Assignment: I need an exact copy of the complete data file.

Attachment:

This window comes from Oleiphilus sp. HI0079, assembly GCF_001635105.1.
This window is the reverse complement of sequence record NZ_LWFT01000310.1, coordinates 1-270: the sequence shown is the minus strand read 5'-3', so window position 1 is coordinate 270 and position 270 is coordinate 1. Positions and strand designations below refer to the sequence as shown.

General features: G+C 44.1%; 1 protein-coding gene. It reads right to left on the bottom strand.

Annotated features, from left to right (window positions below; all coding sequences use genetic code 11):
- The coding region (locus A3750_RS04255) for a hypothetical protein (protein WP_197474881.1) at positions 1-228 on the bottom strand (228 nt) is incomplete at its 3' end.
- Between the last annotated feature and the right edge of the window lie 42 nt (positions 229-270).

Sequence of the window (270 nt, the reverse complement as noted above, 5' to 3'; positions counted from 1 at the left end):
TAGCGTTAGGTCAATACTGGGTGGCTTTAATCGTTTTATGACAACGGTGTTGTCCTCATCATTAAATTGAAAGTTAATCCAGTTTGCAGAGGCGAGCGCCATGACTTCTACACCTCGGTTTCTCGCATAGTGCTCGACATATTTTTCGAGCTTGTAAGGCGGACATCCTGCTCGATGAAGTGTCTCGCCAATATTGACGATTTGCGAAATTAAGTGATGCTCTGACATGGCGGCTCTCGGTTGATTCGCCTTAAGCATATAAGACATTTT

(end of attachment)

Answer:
This window comes from Oleiphilus sp. HI0079, assembly GCF_001635105.1.
This window is the reverse complement of sequence record NZ_LWFT01000310.1, coordinates 1-270: the sequence shown is the minus strand read 5'-3', so window position 1 is coordinate 270 and position 270 is coordinate 1. Positions and strand designations below refer to the sequence as shown.

General features: G+C 44.1%; 1 protein-coding gene. It reads right to left on the bottom strand.

Annotated features, from left to right (window positions below; all coding sequences use genetic code 11):
- The coding region (locus A3750_RS04255) for a hypothetical protein (protein WP_197474881.1) at positions 1-228 on the bottom strand (228 nt) is incomplete at its 3' end.
- Between the last annotated feature and the right edge of the window lie 42 nt (positions 229-270).

Sequence of the window (270 nt, the reverse complement as noted above, 5' to 3'; positions counted from 1 at the left end):
TAGCGTTAGGTCAATACTGGGTGGCTTTAATCGTTTTATGACAACGGTGTTGTCCTCATCATTAAATTGAAAGTTAATCCAGTTTGCAGAGGCGAGCGCCATGACTTCTACACCTCGGTTTCTCGCATAGTGCTCGACATATTTTTCGAGCTTGTAAGGCGGACATCCTGCTCGATGAAGTGTCTCGCCAATATTGACGATTTGCGAAATTAAGTGATGCTCTGACATGGCGGCTCTCGGTTGATTCGCCTTAAGCATATAAGACATTTT